hishighnesshiko‘s prompt (“Hiko/kiln”):
Kenshin did not have the temper for true resentment, but had accepted his punishment of an extra thousand repetitions of the move he was supposed to be learning with as little grace as possible. He didn’t think he deserved this, disagreed with Hiko completely on the point that a twelve-year-old wasn’t qualified to criticize a grown man’s fashion sense even if that man was not his kenjutsu instructor (let alone if he was), wasn’t even entirely sure why such annoyance had been occasioned by his remark about Hiko’s cloak, and still thought the thing was very ugly. So he waved his shinai in the prescribed movement with more vehemence than correctness, actually almost hoping to annoy his master further with his carelessness.
Instead, it seemed his behavior had instigated a circumstance that it had also at certain times in the past: Hiko, looking extremely irritated, heading for his kiln and the seat in front of it to do something that would inevitably clear up the invisible thundercloud of distemper that seemed to hover about him when Kenshin had stepped out of line.
What exactly this cheering activity was Kenshin really had no concept. Hiko only did it when he was annoyed with Kenshin, and as such Kenshin was, whenever Hiko did it, relegated to the corner of the yard where punishments were traditionally carried out — from which spot he had no view past the bulk of the kiln. Hiko wasn’t firing anything, for he carried no clay; and he wasn’t drinking, for he carried no jug. As to what else he could possibly be doing there, Kenshin could not guess.
Despite his high level of curiosity, he couldn’t ask… Neither when Hiko was busy doing whatever it was and still in a bad mood nor when he was finished and had somehow put himself into a better seemed a judicious moment — one because it would undoubtedly worsen the situation, the other because it threatened a return of the anger that had for the moment been so relievingly averted.
But Kenshin’s hearing was getting better, especially as far as he was able to use his growing ki-reading ability to augment it, and he hoped this time to be able to discern something more than he had last time — something, perhaps, to give him some kind of clue as to what was going on over there.
His master seemed to be speaking — he usually did while at this pursuit — but, strain his ears as he might, Kenshin could not make out the words. Some seemed to have a good deal of breath in them, others a good deal of vowel, but none were distinguishable. His remaining senses were equally useless; though he stood on tiptoe and craned his neck, he simply could not see the other side of the kiln, and wasn’t good enough yet at getting more than a generalized impression of what someone was about through their ki. So, though his curiosity did serve, in large part, to distract him from own annoyance, yet it went unsatisfied.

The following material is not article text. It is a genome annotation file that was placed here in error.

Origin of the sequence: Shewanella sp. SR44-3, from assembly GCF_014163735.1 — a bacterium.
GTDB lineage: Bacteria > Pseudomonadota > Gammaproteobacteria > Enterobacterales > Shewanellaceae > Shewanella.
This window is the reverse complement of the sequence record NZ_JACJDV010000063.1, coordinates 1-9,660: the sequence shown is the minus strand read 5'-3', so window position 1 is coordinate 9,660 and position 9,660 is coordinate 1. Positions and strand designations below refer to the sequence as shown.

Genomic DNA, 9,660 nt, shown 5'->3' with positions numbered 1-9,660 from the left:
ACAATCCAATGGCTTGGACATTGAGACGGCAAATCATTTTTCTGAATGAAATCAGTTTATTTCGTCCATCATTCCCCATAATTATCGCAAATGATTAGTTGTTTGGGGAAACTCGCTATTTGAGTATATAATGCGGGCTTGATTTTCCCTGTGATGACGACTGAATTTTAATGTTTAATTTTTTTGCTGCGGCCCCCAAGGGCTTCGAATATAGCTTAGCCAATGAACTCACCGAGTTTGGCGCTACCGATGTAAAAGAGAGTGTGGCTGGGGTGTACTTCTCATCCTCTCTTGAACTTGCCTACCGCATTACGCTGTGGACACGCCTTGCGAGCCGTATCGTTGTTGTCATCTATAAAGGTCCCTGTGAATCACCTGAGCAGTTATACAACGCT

Eventually Hiko became visible again, appearing a good deal more cheerful, moving around the kiln and walking toward Kenshin. The latter resolutely did not look at him, and (having abandoned along with his pique any desire to irritate his master further) simply concentrated on doing his practice properly in the hopes that Hiko might let him off the remaining five hundred repetitions.
No such luck, but the man did say in a perfectly equable tone, “Well, you might as well finish after supper. Come inside.” He didn’t smile — he rarely did when he wasn’t talking about himself — but was quite clearly now in a much more amiable mood: the whatever-it-was had had its usual effect. Kenshin was pleased at the prospect of eating before he continued his punishment, but still more than a little curious what activity could wreak such a profound change on his master’s temper.
Well, maybe next time he would throw caution to the wind and just walk over there and see.
Next is fe‘s prompt (“more Yae”):
A relatively decent frame of mind was depressed somewhat when, turning a corner, Yae came upon a corpse immediately in his path. The blood from the gunshot wounds was clotted, and everything anyone could possibly use had already been stripped away, but he got the feeling nonetheless that it hadn’t been there long: the rats hadn’t found it yet. It did smell rather terrible, though; he might have anticipated its presence if he’d been paying attention to that particular sense.
Frowning down at it and reflecting on the rudeness (if it could be called such) of leaving one’s victim entirely choking up one side of the street, he tried to recall what he had done with the last dead body he had occasioned. Well, that body had still had stuff on it for people to take; really it should be the responsibility of the last plunderer to move the thing. And as for this one… well, he was here now; he might as well do it.